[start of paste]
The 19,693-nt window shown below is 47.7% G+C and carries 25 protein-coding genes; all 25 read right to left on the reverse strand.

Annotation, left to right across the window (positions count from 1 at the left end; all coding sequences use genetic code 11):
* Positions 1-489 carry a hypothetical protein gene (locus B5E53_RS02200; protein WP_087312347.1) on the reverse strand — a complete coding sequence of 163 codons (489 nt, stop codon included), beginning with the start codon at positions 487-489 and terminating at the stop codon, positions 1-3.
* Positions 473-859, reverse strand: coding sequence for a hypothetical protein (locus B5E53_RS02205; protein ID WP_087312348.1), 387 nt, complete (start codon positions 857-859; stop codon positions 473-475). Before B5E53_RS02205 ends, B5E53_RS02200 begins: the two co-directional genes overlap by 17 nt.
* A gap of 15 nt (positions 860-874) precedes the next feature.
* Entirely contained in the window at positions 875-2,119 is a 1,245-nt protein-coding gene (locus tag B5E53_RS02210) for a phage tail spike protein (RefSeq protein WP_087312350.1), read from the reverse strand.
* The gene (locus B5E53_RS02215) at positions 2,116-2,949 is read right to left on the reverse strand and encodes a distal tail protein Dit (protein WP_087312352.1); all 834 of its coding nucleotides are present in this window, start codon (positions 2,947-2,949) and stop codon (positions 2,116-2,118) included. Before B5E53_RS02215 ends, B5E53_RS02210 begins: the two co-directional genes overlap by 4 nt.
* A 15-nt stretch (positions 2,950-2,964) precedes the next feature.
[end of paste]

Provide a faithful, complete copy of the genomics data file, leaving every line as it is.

The 19,693-nt window shown below is 47.7% G+C and carries 25 protein-coding genes; all 25 read right to left on the reverse strand.

Annotation, left to right across the window (positions count from 1 at the left end; all coding sequences use genetic code 11):
* Positions 1-489 carry a hypothetical protein gene (locus B5E53_RS02200; protein WP_087312347.1) on the reverse strand — a complete coding sequence of 163 codons (489 nt, stop codon included), beginning with the start codon at positions 487-489 and terminating at the stop codon, positions 1-3.
* Positions 473-859, reverse strand: coding sequence for a hypothetical protein (locus B5E53_RS02205; protein ID WP_087312348.1), 387 nt, complete (start codon positions 857-859; stop codon positions 473-475). Before B5E53_RS02205 ends, B5E53_RS02200 begins: the two co-directional genes overlap by 17 nt.
* A gap of 15 nt (positions 860-874) precedes the next feature.
* Entirely contained in the window at positions 875-2,119 is a 1,245-nt protein-coding gene (locus tag B5E53_RS02210) for a phage tail spike protein (RefSeq protein WP_087312350.1), read from the reverse strand.
* The gene (locus B5E53_RS02215) at positions 2,116-2,949 is read right to left on the reverse strand and encodes a distal tail protein Dit (protein WP_087312352.1); all 834 of its coding nucleotides are present in this window, start codon (positions 2,947-2,949) and stop codon (positions 2,116-2,118) included. Before B5E53_RS02215 ends, B5E53_RS02210 begins: the two co-directional genes overlap by 4 nt.
* A 15-nt stretch (positions 2,950-2,964) precedes the next feature.